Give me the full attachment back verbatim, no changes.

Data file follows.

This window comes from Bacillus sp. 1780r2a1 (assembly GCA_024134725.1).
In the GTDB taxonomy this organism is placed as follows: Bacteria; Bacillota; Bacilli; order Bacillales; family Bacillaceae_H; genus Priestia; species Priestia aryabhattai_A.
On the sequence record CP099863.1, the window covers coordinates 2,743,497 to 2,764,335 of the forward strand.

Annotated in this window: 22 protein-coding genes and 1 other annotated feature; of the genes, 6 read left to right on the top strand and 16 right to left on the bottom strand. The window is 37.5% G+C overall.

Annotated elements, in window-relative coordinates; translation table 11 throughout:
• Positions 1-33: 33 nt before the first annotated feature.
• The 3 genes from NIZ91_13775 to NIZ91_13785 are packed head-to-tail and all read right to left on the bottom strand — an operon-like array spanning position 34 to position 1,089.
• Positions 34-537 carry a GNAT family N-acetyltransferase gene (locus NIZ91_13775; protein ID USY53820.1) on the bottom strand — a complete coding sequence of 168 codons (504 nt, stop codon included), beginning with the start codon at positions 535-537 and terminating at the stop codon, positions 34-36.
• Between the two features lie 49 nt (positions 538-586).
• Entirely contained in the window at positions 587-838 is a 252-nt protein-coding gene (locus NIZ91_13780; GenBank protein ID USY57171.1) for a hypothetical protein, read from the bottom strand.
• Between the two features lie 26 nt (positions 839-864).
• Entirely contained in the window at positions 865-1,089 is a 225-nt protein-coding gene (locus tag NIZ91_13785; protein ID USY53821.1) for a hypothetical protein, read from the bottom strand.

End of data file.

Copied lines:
This window comes from Bacillus sp. 1780r2a1 (assembly GCA_024134725.1).
In the GTDB taxonomy this organism is placed as follows: Bacteria; Bacillota; Bacilli; order Bacillales; family Bacillaceae_H; genus Priestia; species Priestia aryabhattai_A.
On the sequence record CP099863.1, the window covers coordinates 2,743,497 to 2,764,335 of the forward strand.

Annotated in this window: 22 protein-coding genes and 1 other annotated feature; of the genes, 6 read left to right on the top strand and 16 right to left on the bottom strand. The window is 37.5% G+C overall.

Annotated elements, in window-relative coordinates; translation table 11 throughout:
• Positions 1-33: 33 nt before the first annotated feature.
• The 3 genes from NIZ91_13775 to NIZ91_13785 are packed head-to-tail and all read right to left on the bottom strand — an operon-like array spanning position 34 to position 1,089.
• Positions 34-537 carry a GNAT family N-acetyltransferase gene (locus NIZ91_13775; protein ID USY53820.1) on the bottom strand — a complete coding sequence of 168 codons (504 nt, stop codon included), beginning with the start codon at positions 535-537 and terminating at the stop codon, positions 34-36.
• Between the two features lie 49 nt (positions 538-586).
• Entirely contained in the window at positions 587-838 is a 252-nt protein-coding gene (locus NIZ91_13780; GenBank protein ID USY57171.1) for a hypothetical protein, read from the bottom strand.
• Between the two features lie 26 nt (positions 839-864).
• Entirely contained in the window at positions 865-1,089 is a 225-nt protein-coding gene (locus tag NIZ91_13785; protein ID USY53821.1) for a hypothetical protein, read from the bottom strand.